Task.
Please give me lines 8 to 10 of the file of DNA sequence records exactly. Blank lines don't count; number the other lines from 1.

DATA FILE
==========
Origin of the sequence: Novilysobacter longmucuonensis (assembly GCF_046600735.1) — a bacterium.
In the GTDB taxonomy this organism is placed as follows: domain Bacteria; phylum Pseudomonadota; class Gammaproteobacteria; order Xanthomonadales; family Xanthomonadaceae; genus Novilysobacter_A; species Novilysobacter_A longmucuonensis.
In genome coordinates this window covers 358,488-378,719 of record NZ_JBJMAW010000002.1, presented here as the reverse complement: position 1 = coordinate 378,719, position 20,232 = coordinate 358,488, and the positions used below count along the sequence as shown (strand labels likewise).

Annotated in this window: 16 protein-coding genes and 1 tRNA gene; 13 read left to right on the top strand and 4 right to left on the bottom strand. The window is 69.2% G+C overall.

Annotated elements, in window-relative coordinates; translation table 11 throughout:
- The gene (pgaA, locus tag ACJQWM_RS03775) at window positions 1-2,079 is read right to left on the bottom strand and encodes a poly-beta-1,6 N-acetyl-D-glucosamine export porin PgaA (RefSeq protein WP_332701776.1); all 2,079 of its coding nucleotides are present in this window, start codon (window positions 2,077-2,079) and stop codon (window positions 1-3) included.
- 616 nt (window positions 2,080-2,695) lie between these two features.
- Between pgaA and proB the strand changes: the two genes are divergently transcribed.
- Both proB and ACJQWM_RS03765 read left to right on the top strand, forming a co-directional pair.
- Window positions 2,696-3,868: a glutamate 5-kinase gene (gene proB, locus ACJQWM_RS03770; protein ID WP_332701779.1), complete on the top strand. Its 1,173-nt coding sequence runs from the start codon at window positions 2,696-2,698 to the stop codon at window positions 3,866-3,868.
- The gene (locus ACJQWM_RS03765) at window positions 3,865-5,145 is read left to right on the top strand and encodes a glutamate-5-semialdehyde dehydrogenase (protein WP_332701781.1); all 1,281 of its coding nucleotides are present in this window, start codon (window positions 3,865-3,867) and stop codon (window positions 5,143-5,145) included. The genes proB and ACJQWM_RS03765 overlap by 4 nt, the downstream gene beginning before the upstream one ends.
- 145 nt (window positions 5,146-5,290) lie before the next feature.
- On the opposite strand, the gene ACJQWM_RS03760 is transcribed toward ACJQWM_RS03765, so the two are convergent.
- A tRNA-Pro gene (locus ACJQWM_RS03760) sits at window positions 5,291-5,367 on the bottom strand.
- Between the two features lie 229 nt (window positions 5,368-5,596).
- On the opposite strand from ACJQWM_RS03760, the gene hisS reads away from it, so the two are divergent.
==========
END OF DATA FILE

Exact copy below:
- Between pgaA and proB the strand changes: the two genes are divergently transcribed.
- Both proB and ACJQWM_RS03765 read left to right on the top strand, forming a co-directional pair.
- Window positions 2,696-3,868: a glutamate 5-kinase gene (gene proB, locus ACJQWM_RS03770; protein ID WP_332701779.1), complete on the top strand. Its 1,173-nt coding sequence runs from the start codon at window positions 2,696-2,698 to the stop codon at window positions 3,866-3,868.